In the fall of 2016, renowned cycling components designer Craig Edwards joined forces with Cane Creek, forming a lasting partnership to not only manufacture and distribute his game-changing eeBrake but also to work hand-in-hand with Cane Creek designers and engineers to develop new products that pushed the sport of cycling into new frontiers.
From that partnership, Cane Creek’s ee line was born.
In order to earn the right to be called ee, a product must meet the highest standards of function and innovation. This begins with a rigorous product development process designed to take great ideas and turn them into excellent products.
This unique approach and uncompromising commitment to meticulous execution results in products that have surpassed previous industry bests and whose beauty is truly in their function.
We use this process to guide us internally and hold ourselves to this high standard so that we know we have achieved a product of the highest quality and performance that can be deemed the best.
Three guiding principles shape the framework and practice of the ee design process:
We believe in innovation rather than following established standards. An ee product is born from questioning the norm and using a new lens to discover connections between different but related facts. When joined together, these facts can create a clear view of something novel, which has never been seen, developed or commercialized before. Something that is truly revolutionary.
How do you improve on an age-old design? Ignore it completely.
The starfangled nut has been around since the origin of the threadless headset and is, still to this day, at the heart of threadless headset preload design. So when Craig Edwards set out to create a lighter weight preload assembly designed for carbon steertubes he could have easily been bound by that classic design.
Instead, however, he broke free from convention and developed a recessed cone shape that created increased tension and stiffness facilitating precise headset adjustment setting it apart from both the original star nut design and other lightweight caps.
Engineering is the practical application of art and science. Lessons learned from earlier experiences become the foundational underpinnings of further advances. This process is repeated until the assurance has been gained that all aspects of the product requirements have taken it beyond the state of the art.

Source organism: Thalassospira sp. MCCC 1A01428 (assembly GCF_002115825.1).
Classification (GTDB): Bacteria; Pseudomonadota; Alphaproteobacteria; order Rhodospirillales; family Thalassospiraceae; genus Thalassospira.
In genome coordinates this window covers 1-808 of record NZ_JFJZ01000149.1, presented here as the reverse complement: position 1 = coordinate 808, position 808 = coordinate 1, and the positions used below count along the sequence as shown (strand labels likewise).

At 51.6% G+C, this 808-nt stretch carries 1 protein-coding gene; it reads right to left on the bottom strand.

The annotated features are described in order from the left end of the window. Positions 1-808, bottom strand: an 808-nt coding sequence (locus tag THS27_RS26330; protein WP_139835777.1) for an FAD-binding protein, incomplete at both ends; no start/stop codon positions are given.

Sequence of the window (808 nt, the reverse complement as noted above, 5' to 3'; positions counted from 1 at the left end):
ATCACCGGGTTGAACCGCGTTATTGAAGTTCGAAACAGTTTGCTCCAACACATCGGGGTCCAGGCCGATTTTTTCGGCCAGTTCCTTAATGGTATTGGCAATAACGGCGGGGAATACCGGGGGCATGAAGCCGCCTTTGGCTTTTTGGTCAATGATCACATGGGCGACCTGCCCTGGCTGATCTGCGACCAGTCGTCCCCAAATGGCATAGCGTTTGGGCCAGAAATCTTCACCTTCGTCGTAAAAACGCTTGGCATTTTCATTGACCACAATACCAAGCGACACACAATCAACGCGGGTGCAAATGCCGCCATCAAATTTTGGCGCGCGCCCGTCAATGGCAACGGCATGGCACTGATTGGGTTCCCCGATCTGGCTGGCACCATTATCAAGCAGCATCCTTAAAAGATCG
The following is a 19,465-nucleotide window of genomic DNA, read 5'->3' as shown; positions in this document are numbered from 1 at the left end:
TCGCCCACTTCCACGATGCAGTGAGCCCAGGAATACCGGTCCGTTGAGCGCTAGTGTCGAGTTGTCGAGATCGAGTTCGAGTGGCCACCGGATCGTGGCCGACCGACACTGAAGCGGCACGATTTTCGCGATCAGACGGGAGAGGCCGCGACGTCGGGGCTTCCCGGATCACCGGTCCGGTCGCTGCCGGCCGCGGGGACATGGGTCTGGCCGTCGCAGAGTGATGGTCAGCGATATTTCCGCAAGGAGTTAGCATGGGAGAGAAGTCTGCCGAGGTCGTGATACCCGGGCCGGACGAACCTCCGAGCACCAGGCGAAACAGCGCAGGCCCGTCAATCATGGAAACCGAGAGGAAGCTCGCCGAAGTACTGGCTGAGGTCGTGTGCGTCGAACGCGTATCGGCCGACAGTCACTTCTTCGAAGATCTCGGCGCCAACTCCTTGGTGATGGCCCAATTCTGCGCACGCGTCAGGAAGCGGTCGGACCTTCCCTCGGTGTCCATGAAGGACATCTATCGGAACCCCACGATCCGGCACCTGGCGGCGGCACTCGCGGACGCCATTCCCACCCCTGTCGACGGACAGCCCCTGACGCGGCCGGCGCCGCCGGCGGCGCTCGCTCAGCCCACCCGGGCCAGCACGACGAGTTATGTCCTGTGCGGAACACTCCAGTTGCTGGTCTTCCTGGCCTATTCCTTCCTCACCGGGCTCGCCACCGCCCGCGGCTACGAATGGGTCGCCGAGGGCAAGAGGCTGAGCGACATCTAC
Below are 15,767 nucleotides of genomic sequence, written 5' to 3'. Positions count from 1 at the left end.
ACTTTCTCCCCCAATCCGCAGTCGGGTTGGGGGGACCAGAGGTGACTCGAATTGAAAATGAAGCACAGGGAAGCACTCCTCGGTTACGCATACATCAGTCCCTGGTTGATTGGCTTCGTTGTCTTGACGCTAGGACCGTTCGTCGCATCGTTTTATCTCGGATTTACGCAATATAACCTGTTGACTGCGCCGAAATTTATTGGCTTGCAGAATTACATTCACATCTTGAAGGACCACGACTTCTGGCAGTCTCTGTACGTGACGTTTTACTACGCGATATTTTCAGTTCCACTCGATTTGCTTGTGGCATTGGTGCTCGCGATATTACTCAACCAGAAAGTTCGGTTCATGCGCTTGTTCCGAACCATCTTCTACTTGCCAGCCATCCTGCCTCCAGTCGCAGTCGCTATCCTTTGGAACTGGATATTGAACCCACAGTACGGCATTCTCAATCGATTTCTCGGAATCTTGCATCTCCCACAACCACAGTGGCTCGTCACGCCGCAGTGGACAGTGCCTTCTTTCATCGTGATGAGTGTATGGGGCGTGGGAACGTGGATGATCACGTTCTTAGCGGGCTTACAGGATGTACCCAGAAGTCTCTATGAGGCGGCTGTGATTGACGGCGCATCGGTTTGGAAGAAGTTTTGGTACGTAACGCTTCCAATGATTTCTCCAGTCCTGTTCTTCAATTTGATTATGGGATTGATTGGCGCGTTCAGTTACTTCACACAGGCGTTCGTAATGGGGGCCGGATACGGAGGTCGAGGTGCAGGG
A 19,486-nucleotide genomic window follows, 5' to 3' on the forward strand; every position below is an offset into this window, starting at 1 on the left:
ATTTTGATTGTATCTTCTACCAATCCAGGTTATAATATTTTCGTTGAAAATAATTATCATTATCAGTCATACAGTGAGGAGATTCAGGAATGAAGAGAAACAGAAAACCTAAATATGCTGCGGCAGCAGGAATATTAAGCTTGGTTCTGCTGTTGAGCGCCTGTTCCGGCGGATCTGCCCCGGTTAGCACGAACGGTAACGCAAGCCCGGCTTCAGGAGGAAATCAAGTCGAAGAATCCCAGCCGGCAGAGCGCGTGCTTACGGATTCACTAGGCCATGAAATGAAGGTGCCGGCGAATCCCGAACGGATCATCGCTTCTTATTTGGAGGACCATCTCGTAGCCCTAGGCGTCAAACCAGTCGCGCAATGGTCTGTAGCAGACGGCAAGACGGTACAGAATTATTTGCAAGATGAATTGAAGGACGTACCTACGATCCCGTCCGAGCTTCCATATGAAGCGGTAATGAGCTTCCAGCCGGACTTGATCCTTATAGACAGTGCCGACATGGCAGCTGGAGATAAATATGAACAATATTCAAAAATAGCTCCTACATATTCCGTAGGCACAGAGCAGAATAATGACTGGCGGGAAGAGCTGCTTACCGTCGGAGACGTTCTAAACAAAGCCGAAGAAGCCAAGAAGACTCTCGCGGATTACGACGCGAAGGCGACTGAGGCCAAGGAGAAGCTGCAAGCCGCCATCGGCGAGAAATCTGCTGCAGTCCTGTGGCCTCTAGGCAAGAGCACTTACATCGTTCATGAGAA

While designing eeWings, we knew we wanted to design a crank that is both extremely durable and ultra-stiff while remaining in a weight class that’s comparable to leading carbon cranks. The solution? A design that relied on both relentless engineering and the choice to use titanium, a superior yet expensive and difficult to work material.
Throughout the development process, this focus on relentless engineering and testing resulted in some truly superior features including a 30-tooth hearth joint joining the crank together, hollow tube arms for a superior stiffness-to-weight ratio and a CNC machined aluminum preload with a titanium bolt for a more precise and durable setup.
The design process draws upon intuition, imagination and systemic reasoning to explore the many possibilities of what can be created. Maintaining a strict adherence to logic-based decisions creates boundaries for product development ensuring that it is the best it can be for the right reasons.
The end result of this simple yet effective protocol is a better product that achieves remarkable results. To gain the ee designation a product must display the following attributes:
Beauty in Functionality:
Performance and purpose are prioritized over preconceived notions of what a product should look like. The function of the product must be so extraordinary that the resulting form that it takes defines the appreciation of its appearance.
An ee product is unequalled on multiple levels. It bears uncompromised quality and is the very best that can be offered in that category.
An ee product cannot be taken at face value, it exhibits the most unlikely idea and contradicts conventional wisdom. When a person first looks at the eeBrake, the appearance suggests one of stiffness and power, yet also of weight. The awe a person exhibits when they pick it up or see the actual reading on a scale suggest that their intuition had told them something different.
Monday – Friday: 10:00 am – 4:30 pm
Saturday – Sunday: Closed